Algorithmia adds pay-as-you-go ‘Teams’ edition to its MLOps platform

Designed for fast-moving projects restricted by budgets and governance

Rachel England

August 27, 2020

2 Min Read

Designed for fast-moving projects restricted by budgets and governance

Google-backed startup Algorithmia has launched a new edition of its AI platform, designed to make it easier and more cost-effective for companies to build and deploy artificial intelligence models.

Teams’ is aimed at specialist groups within organizations that want the performance of an enterprise-grade MLOps platform with the cost flexibility of a cloud-based service.

Algorithmia’s platform enables developers to store and collaborate on project assets, while simplifying the logistics of turning a newly-developed neural network into production-ready software that can be deployed at scale.

Teams Basic offers the same functionality, but through a pay-as-you-go pricing model charged on a CPU/GPU consumption basis, with no monthly fees. Teams Professional meanwhile, offers the same features and is charged in the same way, but comes with advanced support and custom language options for an additional $299 per month.

Freedom and flexibility

Despite the agile nature of machine learning initiatives, many are still connected to enterprise organizations that demand strict governance and security standards. Teams aims to address these challenges.

“Teams Edition is perfect for high-performing teams that want to get ML-based applications up-and-running quickly, while maintaining the flexibility to use our platform more extensively if it suits their needs,” Diego Oppenheimer, CEO of Algorithmia, said in a statement. “From a timing and value perspective, it’s the best of both worlds for companies that are serious about deploying ML applications.”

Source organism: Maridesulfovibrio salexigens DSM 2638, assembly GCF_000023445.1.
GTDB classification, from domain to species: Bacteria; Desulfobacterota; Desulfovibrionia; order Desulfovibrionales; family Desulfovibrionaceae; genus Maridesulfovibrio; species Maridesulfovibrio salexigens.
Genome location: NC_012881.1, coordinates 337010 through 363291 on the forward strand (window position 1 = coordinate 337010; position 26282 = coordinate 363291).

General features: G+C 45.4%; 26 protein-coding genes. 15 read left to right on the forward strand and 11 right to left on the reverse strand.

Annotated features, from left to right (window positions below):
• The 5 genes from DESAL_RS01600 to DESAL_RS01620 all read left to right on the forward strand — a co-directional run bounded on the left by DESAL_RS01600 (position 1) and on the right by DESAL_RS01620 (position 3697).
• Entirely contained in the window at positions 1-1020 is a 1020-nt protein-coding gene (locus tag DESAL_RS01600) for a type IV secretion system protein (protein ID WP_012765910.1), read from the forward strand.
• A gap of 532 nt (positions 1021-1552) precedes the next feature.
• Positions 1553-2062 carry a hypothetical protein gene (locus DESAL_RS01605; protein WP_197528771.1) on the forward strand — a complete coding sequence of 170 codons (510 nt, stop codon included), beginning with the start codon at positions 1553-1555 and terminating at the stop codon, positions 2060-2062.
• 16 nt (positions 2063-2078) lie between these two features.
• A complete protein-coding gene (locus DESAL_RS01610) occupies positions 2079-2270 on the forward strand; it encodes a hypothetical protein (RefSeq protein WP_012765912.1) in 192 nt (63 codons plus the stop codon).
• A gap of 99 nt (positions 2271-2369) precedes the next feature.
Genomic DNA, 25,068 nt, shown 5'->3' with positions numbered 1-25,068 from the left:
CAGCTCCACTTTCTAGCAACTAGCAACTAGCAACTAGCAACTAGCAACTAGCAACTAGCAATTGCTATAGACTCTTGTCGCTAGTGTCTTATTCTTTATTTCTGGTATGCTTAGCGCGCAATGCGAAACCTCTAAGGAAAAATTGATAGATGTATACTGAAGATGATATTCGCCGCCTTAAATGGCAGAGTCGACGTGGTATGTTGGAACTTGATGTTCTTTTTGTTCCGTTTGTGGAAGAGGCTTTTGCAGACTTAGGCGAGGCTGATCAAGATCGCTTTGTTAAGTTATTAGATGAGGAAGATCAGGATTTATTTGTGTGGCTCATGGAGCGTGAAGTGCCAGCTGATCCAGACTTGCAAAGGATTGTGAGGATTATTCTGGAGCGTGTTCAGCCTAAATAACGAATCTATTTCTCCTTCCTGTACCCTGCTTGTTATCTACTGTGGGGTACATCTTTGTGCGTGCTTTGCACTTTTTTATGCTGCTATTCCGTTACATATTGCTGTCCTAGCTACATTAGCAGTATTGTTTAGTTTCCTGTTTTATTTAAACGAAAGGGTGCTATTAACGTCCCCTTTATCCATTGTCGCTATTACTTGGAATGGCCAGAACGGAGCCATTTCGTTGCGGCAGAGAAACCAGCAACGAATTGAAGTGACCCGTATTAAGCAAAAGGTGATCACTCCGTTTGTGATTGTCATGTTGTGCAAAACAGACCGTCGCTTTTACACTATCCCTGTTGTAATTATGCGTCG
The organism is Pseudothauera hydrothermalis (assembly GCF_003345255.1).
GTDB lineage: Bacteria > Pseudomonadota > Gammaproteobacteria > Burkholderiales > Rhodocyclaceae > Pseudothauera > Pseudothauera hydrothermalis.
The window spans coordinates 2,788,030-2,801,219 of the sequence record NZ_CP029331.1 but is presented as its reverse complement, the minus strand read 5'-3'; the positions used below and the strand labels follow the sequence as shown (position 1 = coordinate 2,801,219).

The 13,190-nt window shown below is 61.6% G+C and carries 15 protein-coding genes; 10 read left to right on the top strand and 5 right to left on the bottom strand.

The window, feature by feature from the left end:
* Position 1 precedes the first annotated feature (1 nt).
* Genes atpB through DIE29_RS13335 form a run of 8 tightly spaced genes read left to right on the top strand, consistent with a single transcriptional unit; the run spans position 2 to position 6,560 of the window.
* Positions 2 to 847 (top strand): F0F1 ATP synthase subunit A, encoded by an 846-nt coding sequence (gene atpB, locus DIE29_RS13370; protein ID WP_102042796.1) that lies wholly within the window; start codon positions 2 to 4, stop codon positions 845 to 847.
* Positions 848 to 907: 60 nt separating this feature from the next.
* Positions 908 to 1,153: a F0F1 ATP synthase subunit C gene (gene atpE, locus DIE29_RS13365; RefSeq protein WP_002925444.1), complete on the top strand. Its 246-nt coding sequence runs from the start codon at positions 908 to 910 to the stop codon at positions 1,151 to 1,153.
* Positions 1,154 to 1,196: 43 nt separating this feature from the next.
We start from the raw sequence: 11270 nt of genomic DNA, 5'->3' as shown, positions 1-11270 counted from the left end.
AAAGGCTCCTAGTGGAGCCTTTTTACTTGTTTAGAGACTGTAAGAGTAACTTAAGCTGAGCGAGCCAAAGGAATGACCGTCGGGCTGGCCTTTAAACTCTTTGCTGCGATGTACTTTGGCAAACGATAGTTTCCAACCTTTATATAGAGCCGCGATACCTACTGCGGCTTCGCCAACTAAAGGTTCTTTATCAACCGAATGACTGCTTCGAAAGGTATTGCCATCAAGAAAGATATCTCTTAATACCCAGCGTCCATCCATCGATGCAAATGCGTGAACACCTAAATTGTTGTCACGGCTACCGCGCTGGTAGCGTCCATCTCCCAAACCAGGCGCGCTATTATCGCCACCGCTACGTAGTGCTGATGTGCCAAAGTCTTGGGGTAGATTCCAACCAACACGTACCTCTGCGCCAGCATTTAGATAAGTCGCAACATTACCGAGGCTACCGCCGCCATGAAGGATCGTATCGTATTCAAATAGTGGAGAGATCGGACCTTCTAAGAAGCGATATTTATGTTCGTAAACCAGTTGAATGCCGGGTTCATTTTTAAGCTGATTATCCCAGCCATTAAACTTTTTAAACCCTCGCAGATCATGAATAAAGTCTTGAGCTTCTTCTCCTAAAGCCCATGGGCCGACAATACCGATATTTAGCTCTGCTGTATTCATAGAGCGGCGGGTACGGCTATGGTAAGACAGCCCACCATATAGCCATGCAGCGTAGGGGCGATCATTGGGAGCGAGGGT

Teams will certainly be a welcome model for those intending to use it, but it stands to bring Algorithmia a host of benefits, too. The low-cost nature of the service could help set the company and its offerings apart from other AI tooling providers, and enable its customer acquisition efforts going forward, since AI initiatives often start small.

The company – which has seen around $40 million finding to date – received the first publicly-announced investment from Google’s dedicated AI fund, Gradient Ventures. Anna Patterson, head of the fund, said at the time that they “were impressed by Algorithmia’s engineering capabilities and community promise.”

About the Author(s)

Rachel England

Freelance journalist Rachel England has covered all aspects of technology for more than a decade. She have a particular interest in sustainability-focused tech innovation, and has once attended a green business expo dressed as a recycling bin.

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